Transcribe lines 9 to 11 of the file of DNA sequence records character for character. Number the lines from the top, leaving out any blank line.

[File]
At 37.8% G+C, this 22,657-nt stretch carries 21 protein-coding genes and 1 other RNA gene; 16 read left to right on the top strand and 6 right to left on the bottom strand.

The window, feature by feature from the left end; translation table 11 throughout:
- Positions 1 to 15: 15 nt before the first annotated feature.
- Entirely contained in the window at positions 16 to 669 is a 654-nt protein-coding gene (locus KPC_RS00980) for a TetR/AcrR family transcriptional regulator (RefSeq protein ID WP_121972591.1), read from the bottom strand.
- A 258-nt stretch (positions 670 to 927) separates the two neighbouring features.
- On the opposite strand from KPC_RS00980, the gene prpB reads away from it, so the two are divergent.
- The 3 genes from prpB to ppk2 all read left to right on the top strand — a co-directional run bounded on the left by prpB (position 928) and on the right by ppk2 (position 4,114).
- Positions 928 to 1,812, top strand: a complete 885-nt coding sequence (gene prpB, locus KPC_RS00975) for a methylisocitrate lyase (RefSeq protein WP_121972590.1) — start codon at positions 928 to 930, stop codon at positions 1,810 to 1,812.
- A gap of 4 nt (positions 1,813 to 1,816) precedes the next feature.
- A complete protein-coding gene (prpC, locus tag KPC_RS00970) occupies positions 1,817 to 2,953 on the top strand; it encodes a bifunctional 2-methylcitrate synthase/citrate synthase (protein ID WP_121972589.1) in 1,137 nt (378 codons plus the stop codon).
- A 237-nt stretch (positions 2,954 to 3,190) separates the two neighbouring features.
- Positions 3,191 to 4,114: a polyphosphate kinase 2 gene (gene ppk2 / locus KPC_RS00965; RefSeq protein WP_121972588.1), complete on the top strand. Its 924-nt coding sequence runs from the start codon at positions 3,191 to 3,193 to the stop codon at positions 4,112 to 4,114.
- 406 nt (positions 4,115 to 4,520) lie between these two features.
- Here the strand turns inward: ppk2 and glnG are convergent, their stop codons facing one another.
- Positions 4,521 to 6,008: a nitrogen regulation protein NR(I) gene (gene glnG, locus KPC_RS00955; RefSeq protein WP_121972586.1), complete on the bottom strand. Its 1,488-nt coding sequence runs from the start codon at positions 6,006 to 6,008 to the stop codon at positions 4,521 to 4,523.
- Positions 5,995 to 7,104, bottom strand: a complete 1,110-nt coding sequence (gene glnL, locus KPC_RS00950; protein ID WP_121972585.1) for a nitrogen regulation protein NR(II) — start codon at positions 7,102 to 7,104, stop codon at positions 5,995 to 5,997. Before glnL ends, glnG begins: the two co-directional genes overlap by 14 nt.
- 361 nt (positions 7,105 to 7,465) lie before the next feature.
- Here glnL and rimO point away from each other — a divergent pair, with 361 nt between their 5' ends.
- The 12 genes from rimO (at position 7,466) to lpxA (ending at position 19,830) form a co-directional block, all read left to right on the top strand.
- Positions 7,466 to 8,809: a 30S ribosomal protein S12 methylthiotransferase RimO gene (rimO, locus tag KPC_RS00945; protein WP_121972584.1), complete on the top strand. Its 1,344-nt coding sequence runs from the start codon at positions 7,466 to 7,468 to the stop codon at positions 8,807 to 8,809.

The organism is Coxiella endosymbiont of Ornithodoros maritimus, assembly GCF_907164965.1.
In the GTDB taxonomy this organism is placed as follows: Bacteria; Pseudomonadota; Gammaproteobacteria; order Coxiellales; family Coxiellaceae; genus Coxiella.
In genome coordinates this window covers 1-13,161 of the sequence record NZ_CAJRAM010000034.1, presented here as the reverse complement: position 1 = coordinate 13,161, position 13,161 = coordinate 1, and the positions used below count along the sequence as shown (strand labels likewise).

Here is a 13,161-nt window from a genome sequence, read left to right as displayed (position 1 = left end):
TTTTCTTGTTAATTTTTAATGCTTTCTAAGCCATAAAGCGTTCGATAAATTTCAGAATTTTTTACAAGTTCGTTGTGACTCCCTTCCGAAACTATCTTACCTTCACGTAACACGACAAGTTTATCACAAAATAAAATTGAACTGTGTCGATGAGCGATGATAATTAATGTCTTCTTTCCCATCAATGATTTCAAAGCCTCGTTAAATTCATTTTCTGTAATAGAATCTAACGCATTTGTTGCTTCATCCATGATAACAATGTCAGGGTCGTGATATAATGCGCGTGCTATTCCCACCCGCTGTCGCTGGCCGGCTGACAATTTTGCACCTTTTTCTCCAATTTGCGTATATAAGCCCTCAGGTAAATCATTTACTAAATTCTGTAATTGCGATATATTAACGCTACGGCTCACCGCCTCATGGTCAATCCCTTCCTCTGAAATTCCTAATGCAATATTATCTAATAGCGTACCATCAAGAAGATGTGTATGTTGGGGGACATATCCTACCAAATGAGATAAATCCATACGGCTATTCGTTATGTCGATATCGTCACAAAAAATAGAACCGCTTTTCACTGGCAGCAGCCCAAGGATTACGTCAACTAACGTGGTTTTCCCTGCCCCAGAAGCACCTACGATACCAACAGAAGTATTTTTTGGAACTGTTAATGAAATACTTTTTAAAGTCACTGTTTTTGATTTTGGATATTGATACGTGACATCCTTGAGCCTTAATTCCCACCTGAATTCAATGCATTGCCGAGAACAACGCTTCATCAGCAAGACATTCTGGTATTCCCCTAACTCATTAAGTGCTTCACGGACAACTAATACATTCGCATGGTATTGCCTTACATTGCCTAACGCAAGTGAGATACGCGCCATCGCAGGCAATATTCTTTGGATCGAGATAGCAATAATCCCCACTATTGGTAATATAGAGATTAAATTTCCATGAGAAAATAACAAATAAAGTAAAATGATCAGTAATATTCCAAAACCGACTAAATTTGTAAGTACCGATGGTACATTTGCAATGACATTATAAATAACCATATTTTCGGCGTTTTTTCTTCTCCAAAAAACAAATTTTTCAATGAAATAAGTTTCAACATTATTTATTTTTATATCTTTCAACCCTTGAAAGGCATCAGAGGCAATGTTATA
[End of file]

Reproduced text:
- A gap of 4 nt (positions 1,813 to 1,816) precedes the next feature.
- A complete protein-coding gene (prpC, locus tag KPC_RS00970) occupies positions 1,817 to 2,953 on the top strand; it encodes a bifunctional 2-methylcitrate synthase/citrate synthase (protein ID WP_121972589.1) in 1,137 nt (378 codons plus the stop codon).
- A 237-nt stretch (positions 2,954 to 3,190) separates the two neighbouring features.